The Divinity Student by Michael Cisco – Serialized at Weird Fiction Review

The lovely people at Weird Fiction Review are currently serializing Michael Cisco’s The Divinity Student for free. Right now Chapters 1 and 2 are up for your reading enjoyment.

I was previously unaware of Dr. Cisco’s work but thankfully I keep a thumb on the fluttering pulse of the weird via select Twitter feeds (@lairdbarron, @undertowpubs being just two of them – and speaking of Laird Barron, Slate has a great article up on his brand of cosmic horror). As a result, I was fortunate enough to catch wind of The Divinity Student.

Should you read it?  Short answer: Yes.  Long answer  . . .

Since only two chapters and the foreword are up so far, it would be far too premature to attempt a review, but I will say that my impressions so far are very favorable.

In Ann VanderMeer’s foreword she says that none other than Thomas Ligotti recommended The Divinity Student (Dr. Cisco’s first novel, published in 1999) to her attention. From the first two chapters, the Cisco-Ligotti parallels are clear. The share the same overally quality of hypnotic and dreamlike prose, but I recognize what I perceive to be some differences in how this is acchieved.

My impression of the first two chapters of The Divinit Student is that the novel reads like a more narratively propulsive Ligotti. Later Ligotti stories seem to me to embrace the hypnogogic qualities of the weird, circling around a scene like a buzzard, watching it decay and reveal new, awfule shapes that were always there hiding beneath the flesh’s decorum. Later Ligotti also is also predominantly written in the first-person, embracing a literature of ideas and thoughts, more than of characters or places.  As a result, I find a the structure to Ligotti’s narratives to be more story-like dreams.

The Divinity Student, however, takes us from a field, to a red house, to the infirmary, to a fever dream, to the sun-baked city of San Venefico, to a certain building, then up the stairs to a certain room, then to a desk in another room.  Is that a superficial difference?  I don’t think so.  It’s a dream-like story and while there is an undercurrent of something deeper that has yet to be revealed, The Divinity Student is moving forward to ferret it out, instead of circling it.

In part this might be due to different narrative aims of short vs. long form fiction. It could also be because this was Cisco’s first novel.  I find early Ligotti stories (especially Songs of A Dead Dreamer, Grimscribe) to be almost unrecognizably plotty – which isn’t a value judgment at all, but rather a recognition of how an author’s style can change as he excavates his own authentic voice and literary concerns.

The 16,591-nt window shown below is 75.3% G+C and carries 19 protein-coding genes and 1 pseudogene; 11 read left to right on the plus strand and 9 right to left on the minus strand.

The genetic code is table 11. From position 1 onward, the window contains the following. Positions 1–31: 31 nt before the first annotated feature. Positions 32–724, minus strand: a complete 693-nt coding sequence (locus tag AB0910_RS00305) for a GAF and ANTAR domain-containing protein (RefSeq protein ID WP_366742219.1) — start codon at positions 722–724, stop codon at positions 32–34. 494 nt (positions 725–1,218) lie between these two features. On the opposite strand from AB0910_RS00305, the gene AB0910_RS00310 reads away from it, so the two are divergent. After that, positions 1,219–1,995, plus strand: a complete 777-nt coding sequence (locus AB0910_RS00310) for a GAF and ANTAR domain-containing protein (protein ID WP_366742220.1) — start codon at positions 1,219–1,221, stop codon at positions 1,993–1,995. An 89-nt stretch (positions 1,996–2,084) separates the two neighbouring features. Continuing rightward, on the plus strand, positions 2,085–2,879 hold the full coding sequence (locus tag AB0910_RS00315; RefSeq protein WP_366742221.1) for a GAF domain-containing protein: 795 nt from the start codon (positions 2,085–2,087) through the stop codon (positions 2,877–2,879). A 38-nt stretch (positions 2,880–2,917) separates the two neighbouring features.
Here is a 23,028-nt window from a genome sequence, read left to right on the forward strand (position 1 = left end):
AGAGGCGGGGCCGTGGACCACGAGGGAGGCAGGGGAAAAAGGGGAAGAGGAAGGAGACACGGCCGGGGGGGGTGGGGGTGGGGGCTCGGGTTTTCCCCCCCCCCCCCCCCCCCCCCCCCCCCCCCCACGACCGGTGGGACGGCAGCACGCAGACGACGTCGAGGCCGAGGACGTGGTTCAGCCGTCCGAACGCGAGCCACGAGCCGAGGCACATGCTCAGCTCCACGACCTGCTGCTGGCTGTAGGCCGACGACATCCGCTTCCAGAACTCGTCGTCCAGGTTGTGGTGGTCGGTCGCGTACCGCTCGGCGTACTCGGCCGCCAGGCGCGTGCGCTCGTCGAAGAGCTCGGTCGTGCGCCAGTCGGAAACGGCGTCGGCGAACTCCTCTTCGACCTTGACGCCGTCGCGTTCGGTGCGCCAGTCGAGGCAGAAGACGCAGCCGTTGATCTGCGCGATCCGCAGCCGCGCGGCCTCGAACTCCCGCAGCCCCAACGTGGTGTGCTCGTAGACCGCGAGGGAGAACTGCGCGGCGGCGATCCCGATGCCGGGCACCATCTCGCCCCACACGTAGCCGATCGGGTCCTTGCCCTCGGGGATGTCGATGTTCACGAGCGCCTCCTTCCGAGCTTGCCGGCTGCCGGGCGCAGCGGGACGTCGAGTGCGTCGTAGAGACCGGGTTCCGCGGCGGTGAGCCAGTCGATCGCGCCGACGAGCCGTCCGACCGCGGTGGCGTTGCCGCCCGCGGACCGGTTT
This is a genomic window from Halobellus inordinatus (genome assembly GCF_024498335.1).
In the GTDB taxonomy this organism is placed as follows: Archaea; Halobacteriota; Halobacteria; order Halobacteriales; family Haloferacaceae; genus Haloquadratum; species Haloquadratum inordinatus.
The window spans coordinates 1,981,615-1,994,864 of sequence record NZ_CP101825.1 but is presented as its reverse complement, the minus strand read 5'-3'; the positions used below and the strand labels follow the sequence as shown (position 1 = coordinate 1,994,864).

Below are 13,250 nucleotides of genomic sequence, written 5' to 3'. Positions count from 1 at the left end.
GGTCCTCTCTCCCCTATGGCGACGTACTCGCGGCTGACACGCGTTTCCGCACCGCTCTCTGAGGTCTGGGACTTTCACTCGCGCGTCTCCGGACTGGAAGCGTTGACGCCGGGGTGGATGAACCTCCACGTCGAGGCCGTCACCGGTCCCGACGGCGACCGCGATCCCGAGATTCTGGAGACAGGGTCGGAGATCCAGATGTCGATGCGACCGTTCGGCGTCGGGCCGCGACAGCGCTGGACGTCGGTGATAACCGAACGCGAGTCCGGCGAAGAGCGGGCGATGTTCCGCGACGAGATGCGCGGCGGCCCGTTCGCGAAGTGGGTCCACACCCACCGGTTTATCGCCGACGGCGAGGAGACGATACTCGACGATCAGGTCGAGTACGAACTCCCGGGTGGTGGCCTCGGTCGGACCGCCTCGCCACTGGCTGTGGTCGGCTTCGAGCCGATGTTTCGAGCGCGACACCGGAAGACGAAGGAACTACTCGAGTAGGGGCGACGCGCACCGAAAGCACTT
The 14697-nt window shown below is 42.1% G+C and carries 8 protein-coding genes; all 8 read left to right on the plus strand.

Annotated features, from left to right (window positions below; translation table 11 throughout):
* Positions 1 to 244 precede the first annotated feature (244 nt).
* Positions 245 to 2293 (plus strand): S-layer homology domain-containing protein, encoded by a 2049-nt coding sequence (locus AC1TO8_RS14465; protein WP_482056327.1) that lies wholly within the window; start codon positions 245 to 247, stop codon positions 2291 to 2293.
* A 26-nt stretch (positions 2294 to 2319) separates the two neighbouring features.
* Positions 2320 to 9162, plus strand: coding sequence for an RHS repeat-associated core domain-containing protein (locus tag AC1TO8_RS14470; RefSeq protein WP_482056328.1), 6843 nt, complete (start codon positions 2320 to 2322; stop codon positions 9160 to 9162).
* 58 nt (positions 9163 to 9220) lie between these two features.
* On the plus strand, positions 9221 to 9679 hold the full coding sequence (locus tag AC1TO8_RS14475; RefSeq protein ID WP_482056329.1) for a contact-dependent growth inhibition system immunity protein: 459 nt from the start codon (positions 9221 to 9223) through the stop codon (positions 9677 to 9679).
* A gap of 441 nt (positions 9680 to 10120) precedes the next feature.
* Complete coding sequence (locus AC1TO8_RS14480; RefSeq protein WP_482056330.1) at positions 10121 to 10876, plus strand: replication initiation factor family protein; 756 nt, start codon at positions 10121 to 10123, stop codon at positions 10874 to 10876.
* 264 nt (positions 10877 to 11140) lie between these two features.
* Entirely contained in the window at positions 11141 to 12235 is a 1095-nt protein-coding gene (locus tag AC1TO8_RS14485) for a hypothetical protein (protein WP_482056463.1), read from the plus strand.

Narrative movement aside, however, Cisco’s prose is the real star of the show. The physical description, word choice, and structure of the sentences are expertly written and have a similar thrust that moves the reader along.  I would try to describe it, but since it’s free, you really have no reason not to try it for yourself.

Here’s an example of one bit that I think is a particularly good example:

“Come on.” She walks across the small office with its low ceiling to the back wall, a little window there with asymmetrical panes, shining with dusty light that seems to collect within the membrane of her blouse, making it glow like a paper lantern. She indicates a desk to him.

I really enjoy the variation in sentence length and structure, the clear description capped with a (here, literally) glowing image. The writing doesn’t bog down into detail-porn, but – much as the physical motion of the plot is always moving – the sentence-level narration is full of depth and motion.

One thing I would caution readers to, however, is that Cisco’s prose – particularly in the first chapter – has a hypnotic effect that can obscure parts of the plot (such as it exists at this early stage). I was recently reading an essay by Chuck Palahniuk over at Litreactor in which Palahniuk cautions writers against the danger of the “thesis statement,” or those sentences that open a paragraph which then spins its wheels digging into the mud of elaboration rather than moving the plot forward. And that’s a caution that I agree with, insofar as I do, which is sometimes.

Fiction writing and business writing are two different species of the same genus. My experience is primarily in the latter, so I look for thesis sentences to guide me through the developments and presage the content of the paragraph. But that won’t help you with The Divinity Student.

In particular, there is a lightning strike buried in the second paragraph that took me a second reading to find. There’s also a fever dream in the middle of the first paragraph of the third section break that I had to go back to three paragraphs later to make sure I hadn’t missed an actual change in the story’s physical location.

It’s hard to gauge the formatting of the text on a webpage, although it apparently is as close to the e-reader text as possible, so this probably translates over into the (e-)printed text. I found the second chapter much easier to follow, but no less rich in description, which I think is due in part to greater variety in the paragraph length and structure.
None of this is to disparage the writing, but rather to caution the reader that attention should be paid.

Overall, I greatly enjoyed the beginning of The Divinity Student and look forward to the furture installments. This comes highly recommended to fans of weird fiction.
Much thanks to the Weird Fiction Review and Michael Cisco for making this available.

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